Every week of your cycle brings different bodily changes. These changes result from the fluctuations of progesterone and estrogen throughout your cycle. As these hormones ebb and flow, so do your energy levels and even your emotions. So reports have found different forms of exercise may serve you better at different times of the month.
So here’s a breakdown of what kind of exercise would be most beneficial depending on where you are in your cycle.
When you’re premenstrual get some cardio in.
The week before our periods we may be feeling a bit depressed, anxious, or angry. These emotions are due to a rapid rise in progesterone, the hormone responsible for encouraging our bodies to begin to shed our uterine lining when we menstruate.
So as progesterone is building up, our fight or flight response is activated, and as a result, so are our emotions. The best thing to do is to take on a more intensive form of cardio. So go for a run, or go to a spin class, because slightly higher paced exercise methods will help stimulate endorphins, which can help with depressive feelings and even alleviate premenstrual cramps. But most of all these forms of exercise will also help release the buildup of our stress and fear response that may have been activated as the rise in progesterone stimulates our fight or flight response.
<<READ MORE: Make the Most of Your Workouts by Utilizing Your Hormone Cycle>>
When you’re menstruating, slow down and turn inwards.
The week of our periods can be a rough one, so take a moment to slow down, especially the first day or two of your cycle. Every woman will react to her cycle differently, so what exercise method we choose on our cycle should be addressed case by case, day by day, but the main piece of advice is try not to overdo it when menstruating. Listen to your body.
Yoga has been proven to help alleviate menstrual pain. Yin or restorative yoga classes are a great way to slow down the first two to three days of the menstrual cycle, while still feeling like you are doing something for your body. During the latter half of your cycle, you could try slightly more intensive yoga practices, like hatha or vinyasa.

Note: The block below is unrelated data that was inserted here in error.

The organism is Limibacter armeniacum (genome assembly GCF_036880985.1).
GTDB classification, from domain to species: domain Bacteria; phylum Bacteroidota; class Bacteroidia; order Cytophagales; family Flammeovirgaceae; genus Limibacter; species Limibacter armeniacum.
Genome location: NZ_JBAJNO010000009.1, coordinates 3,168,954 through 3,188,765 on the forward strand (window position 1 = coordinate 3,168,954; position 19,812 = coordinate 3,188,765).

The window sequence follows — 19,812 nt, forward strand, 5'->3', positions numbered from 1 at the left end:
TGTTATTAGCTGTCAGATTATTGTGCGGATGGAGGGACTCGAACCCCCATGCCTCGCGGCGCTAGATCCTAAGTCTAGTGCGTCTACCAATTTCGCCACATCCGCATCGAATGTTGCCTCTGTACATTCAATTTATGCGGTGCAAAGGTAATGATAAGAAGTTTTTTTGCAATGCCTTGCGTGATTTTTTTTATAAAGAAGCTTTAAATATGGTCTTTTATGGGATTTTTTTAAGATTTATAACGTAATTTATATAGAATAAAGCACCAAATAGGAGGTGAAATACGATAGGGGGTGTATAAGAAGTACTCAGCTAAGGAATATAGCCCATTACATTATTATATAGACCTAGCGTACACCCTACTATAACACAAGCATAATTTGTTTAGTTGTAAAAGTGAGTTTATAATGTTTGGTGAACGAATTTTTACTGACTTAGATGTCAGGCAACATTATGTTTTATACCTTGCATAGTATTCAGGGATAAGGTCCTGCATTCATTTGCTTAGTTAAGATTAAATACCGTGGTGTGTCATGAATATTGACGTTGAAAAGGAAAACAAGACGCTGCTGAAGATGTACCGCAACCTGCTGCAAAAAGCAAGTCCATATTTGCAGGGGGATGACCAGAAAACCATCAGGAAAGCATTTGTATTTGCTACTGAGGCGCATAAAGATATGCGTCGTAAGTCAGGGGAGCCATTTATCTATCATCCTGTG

But if you want to take a break from formal exercise altogether while you are menstruating, that is perfectly normal, listen to your body. If you’d like, you could try a light walk around the block or some daily stretching to keep your body active.
The week after your period, you can gently pick up the pace.
As the period week ends, the progesterone levels in the body decrease, while the estrogen levels rise. Estrogen tends to have an antidepressant effect on the body, and as a result you may begin to feel more energized.
If you have a workout method you do regularly, like running, yoga, swimming, etc. feel free to get back into the groove. But again don’t overdo it, the body is beginning to rebuild the uterine lining from scratch and that takes up some energy resources.
If you don’t have a regular exercise routine, try going for a jog, working out at the gym, or going to a barre or pilates class this week. Any mild to moderate exercise will serve you well this week and help your body feel balanced and energized.
Go wild and dance it out when you are ovulating.
As estrogen levels continue to rise, ovulation marks the peak of the month. Research reports have found it is when women feel their sexiest, and are more likely to want to socialize—meaning our energy levels are higher than they are at any other time of the month.
So go crazy, have fun, and maybe try something new, like a pole dancing class (reports have found female lap dancers earn higher tips the week of ovulation). Try out a more intensive form of exercise you haven’t felt like you have the energy to do -- this week your body and its energy capacity may surprise you. You’ll be at the top of your game, so soak it up and enjoy!
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